Does Chlorophyll Help with Hair Growth?

Does Chlorophyll Help with Hair Growth?

If you’ve been experiencing hair loss and you’ve been looking for more natural ways to help trigger hair growth, you may have come across chlorophyll as a technique to help with hair growth. The question is whether or not chlorophyll actually helps – in this article, we’ll go into the details of does Chlorophyll really help hair growth, its potential benefits to help hair growth, and finally, other ways to help hair growth.

What is chlorophyll?

Chlorophyll is a natural ingredient in many plants and is what gives plants their green color. Plants get the nutrients they need by absorbing sunlight and turning it into energy in a process called photosynthesis. There are two types, chlorophyll a and chlorophyll b, and both can benefit your overall health in general (for instance, both chlorophyll a and chlorophyll b contain the properties of antioxidants.) However, chlorophyll’s health benefits elsewhere in the body don’t necessarily mean that chlorophyll will help with hair growth specifically. So does chlorophyll help with hair growth? At all?

Is it true that chlorophyll helps with hair growth?

There is no medical research that has come to an answer to whether or not chlorophyll helps with hair growth, so as for now, we cannot say it directly helps with hair growth. However, based on past research with the nutrients in chlorophyll (and plants), it does have beneficial properties, which, along with maintaining a balanced diet, can indirectly help with hair growth.

Chlorophyll and a balanced diet

As part of a balanced diet, chlorophyll can help you maintain good hair health. It does contain antioxidants to prevent aging, which can help slow hair loss caused by aging cells in the scalp. Chlorophyll supplements, also called chlorophyllin, contain magnesium and copper (depending on whether it’s type a or type b), two important minerals your body needs; hair growth and mineral balance throughout the body have been proven to be linked in research. However, because of the lack of research on chlorophyll’s benefits towards hair growth, it may be helpful to look into other natural methods of helping with hair growth besides chlorophyll.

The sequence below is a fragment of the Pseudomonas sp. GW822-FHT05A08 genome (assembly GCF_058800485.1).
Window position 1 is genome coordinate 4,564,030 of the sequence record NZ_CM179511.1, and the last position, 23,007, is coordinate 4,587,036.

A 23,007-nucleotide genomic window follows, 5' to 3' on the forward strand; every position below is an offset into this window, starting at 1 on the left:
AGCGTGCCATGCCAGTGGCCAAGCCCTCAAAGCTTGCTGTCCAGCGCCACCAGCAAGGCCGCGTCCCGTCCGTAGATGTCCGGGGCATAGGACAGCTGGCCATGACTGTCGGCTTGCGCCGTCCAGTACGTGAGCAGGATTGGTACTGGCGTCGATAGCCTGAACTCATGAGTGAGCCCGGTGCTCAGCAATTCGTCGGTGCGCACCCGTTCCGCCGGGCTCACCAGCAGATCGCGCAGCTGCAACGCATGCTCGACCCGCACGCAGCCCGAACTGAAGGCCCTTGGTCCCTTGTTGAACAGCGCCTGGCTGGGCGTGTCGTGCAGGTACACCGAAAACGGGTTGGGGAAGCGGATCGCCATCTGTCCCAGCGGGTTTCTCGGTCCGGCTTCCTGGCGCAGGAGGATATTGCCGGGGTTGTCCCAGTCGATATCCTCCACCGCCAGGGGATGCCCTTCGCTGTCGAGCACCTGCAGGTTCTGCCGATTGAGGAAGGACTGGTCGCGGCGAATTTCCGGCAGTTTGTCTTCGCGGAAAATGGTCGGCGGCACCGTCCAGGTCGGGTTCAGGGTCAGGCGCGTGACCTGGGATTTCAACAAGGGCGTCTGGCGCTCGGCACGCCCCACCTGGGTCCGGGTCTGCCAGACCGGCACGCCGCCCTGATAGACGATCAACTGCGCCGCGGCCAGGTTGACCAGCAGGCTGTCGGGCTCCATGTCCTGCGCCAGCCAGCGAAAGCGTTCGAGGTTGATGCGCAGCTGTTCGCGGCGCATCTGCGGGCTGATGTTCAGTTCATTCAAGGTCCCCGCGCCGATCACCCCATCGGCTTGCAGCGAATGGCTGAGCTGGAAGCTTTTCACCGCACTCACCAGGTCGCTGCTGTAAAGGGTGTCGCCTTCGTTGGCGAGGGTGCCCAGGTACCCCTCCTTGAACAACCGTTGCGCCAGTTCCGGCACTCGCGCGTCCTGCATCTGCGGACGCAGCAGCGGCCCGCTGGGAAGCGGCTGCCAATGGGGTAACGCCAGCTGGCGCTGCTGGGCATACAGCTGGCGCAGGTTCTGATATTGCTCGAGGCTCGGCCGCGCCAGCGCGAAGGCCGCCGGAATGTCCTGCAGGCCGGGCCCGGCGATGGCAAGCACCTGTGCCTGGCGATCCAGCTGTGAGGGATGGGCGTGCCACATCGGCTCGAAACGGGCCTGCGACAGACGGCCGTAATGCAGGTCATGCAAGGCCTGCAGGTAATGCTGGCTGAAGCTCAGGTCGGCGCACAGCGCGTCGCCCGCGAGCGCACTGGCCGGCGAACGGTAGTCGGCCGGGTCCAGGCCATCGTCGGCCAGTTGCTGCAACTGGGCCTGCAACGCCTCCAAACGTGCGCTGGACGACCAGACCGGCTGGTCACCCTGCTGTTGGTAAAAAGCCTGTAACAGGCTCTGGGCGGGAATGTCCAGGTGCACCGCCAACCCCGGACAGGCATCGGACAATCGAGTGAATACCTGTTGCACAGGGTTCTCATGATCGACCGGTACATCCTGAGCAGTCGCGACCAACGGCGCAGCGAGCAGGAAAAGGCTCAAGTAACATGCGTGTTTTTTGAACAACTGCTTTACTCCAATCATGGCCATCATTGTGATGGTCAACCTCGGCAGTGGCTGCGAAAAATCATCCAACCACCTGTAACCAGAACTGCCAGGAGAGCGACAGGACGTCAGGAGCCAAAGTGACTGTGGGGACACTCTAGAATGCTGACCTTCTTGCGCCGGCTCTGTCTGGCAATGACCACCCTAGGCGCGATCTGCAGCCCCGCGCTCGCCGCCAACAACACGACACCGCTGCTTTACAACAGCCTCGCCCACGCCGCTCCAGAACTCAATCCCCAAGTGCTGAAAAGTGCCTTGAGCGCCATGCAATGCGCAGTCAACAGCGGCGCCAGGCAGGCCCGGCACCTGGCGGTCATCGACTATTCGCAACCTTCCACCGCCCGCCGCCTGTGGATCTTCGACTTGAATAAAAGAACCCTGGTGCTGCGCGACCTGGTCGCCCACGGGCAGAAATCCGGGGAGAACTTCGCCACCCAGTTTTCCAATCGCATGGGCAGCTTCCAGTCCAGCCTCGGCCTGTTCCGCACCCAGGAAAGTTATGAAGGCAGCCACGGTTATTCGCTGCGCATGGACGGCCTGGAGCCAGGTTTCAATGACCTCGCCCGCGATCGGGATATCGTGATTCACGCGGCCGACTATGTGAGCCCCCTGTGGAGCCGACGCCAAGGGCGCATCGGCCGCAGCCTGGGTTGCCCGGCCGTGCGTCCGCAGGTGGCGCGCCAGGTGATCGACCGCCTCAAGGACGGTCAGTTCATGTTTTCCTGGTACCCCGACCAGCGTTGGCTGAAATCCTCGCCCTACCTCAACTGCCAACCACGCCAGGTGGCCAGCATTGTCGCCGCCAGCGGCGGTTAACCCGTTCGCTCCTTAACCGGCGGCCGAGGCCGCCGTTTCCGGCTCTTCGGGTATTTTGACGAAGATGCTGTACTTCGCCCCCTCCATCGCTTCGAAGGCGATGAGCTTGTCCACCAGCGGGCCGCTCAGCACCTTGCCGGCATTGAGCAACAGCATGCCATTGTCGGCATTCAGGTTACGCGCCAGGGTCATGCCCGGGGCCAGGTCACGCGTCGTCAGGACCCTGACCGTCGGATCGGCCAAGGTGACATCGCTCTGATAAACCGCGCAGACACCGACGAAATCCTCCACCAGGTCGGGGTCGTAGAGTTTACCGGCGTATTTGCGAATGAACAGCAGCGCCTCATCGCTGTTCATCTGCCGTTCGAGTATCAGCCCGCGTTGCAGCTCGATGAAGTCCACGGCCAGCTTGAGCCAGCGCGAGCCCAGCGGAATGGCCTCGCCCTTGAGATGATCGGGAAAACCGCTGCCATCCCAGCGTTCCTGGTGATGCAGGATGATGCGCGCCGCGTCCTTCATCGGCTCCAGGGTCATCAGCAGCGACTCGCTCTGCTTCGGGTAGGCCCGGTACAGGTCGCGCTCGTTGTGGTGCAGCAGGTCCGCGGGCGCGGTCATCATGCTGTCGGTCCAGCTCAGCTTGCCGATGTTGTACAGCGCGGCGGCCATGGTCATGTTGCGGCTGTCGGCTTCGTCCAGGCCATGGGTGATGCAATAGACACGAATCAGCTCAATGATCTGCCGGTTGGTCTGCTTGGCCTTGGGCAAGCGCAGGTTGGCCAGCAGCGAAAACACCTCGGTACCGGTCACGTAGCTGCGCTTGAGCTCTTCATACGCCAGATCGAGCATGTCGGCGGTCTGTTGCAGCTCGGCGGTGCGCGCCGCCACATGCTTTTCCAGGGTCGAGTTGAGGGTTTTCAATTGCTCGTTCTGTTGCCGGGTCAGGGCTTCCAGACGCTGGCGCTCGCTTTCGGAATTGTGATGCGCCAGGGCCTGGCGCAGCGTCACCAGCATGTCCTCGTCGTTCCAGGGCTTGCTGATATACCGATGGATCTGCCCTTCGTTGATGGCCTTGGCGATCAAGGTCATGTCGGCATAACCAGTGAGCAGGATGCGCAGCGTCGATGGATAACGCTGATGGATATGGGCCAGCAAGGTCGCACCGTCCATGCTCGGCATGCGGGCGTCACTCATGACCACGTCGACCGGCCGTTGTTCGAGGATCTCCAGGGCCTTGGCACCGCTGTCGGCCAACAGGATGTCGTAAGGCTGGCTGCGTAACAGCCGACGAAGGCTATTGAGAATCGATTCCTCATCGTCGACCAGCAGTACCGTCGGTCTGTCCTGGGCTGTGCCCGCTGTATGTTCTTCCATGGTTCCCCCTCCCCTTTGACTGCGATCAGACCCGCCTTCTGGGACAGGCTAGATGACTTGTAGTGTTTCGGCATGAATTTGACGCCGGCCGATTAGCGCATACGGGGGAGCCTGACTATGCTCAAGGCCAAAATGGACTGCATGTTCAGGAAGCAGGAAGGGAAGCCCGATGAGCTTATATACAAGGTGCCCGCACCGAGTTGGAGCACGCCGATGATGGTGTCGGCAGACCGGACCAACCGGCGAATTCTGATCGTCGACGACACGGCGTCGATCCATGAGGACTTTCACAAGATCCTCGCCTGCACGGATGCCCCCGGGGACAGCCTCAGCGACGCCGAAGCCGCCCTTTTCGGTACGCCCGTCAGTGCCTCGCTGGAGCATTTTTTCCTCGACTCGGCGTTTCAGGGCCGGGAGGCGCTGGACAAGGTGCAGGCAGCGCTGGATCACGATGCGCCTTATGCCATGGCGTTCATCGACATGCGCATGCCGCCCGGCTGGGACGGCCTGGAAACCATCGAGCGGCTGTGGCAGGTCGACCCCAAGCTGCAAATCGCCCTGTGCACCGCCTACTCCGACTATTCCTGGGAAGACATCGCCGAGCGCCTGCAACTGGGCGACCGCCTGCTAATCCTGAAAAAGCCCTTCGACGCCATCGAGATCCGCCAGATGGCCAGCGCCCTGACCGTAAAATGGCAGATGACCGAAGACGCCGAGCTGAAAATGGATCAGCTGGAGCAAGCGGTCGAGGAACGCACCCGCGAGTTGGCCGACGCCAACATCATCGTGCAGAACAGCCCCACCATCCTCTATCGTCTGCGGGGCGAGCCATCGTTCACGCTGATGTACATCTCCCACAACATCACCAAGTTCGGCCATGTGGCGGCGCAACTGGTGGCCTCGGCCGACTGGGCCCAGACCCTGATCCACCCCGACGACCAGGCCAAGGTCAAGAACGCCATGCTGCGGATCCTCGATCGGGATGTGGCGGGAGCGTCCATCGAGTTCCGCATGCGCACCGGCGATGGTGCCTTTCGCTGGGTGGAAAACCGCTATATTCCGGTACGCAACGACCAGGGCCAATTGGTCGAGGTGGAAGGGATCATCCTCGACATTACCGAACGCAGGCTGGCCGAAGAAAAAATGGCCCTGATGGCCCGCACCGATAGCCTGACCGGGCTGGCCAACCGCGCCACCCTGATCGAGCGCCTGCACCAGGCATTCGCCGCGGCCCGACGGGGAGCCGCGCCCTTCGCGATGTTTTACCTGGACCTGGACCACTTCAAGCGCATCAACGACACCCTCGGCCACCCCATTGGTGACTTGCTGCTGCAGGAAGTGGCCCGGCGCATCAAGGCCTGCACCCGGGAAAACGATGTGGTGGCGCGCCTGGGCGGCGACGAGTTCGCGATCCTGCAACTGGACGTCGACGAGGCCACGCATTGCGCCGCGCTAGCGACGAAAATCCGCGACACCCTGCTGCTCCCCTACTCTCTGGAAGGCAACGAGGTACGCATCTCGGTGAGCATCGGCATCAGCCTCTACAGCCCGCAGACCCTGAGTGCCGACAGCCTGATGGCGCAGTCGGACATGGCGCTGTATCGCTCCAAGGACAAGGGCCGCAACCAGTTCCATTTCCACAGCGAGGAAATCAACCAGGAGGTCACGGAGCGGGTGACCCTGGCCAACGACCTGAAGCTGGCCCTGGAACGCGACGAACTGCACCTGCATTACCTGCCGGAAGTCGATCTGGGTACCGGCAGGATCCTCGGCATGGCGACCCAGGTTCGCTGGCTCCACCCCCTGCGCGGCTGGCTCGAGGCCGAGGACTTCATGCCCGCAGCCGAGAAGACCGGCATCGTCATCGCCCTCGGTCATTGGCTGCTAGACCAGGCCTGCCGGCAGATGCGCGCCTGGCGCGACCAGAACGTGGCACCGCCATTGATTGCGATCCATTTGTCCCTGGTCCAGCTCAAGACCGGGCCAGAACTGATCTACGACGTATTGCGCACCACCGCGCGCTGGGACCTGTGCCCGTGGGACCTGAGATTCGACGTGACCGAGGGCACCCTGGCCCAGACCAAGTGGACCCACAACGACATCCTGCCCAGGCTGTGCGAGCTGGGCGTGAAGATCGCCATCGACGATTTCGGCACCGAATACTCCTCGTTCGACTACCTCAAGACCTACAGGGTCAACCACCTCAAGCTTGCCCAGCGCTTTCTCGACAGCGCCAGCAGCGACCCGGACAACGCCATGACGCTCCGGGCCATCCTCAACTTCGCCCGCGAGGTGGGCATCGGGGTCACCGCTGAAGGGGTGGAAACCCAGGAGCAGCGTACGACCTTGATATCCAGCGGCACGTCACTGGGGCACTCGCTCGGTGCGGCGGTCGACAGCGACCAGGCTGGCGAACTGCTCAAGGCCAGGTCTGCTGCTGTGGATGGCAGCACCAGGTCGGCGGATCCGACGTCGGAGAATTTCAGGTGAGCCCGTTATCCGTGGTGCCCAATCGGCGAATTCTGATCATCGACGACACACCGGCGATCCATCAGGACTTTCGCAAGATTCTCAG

Natural foods for hair growth

Ultimately, having a balanced diet is key for hair growth. Here are some ingredients to look out for that can encourage hair growth. All of these are natural ingredients and will help your body in ways other than hair growth, too! Consider including more of these natural ingredients and supplements in your diet:

  • Biotin: Biotin is a B-vitamin clinically associated with hair growth; a study published results showing that women with low biotin levels were significantly more likely to experience hair loss than women with normal biotin levels. Biotin is also used in supplements for your nails and skin.
  • Essential oils: Essential oils from plants like coconut, lavender, almonds, and rosemary can help soothe, moisturize, strengthen, and volumize your hair. 
  • Saw palmetto: This fruit from a palm tree native to the Southeast United States region has been proven to be effective towards helping hair growth by reducing DHT.


Chlorophyll lacks the clinical research needed to confirm whether or not it really does help with hair growth. However, it could potentially have an indirect effect. There are more proven natural supplements that may be more effective than chlorophyll, such as biotin, saw palmetto, and essential oils. But ultimately, the benefits of chlorophyll come down to having a healthy, well-balanced diet.

Another effective product that can help increase overall hair health and the appearance of hair volume is Revela’s Hair Revival Serum, which uses our breakthrough ingredient ProCelinyl to push dormant hair follicles to re-awaken and grow. You can learn more about it here.


Profile photo for Enzo Benfanti

Reviewed by: Enzo Benfanti, MEng

Enzo is a chemical engineer and data enthusiast with a background in industrial chemicals. His previous experience is in developing catalysts and designing industrial chemical processes to produce the precursors to detergents, polyester fibers, and other specialty materials. He received his bachelor’s degree from the University at Buffalo [Go Bills!] and his master's degree from Columbia University, both in chemical engineering.

Written by: Revela Editorial Team

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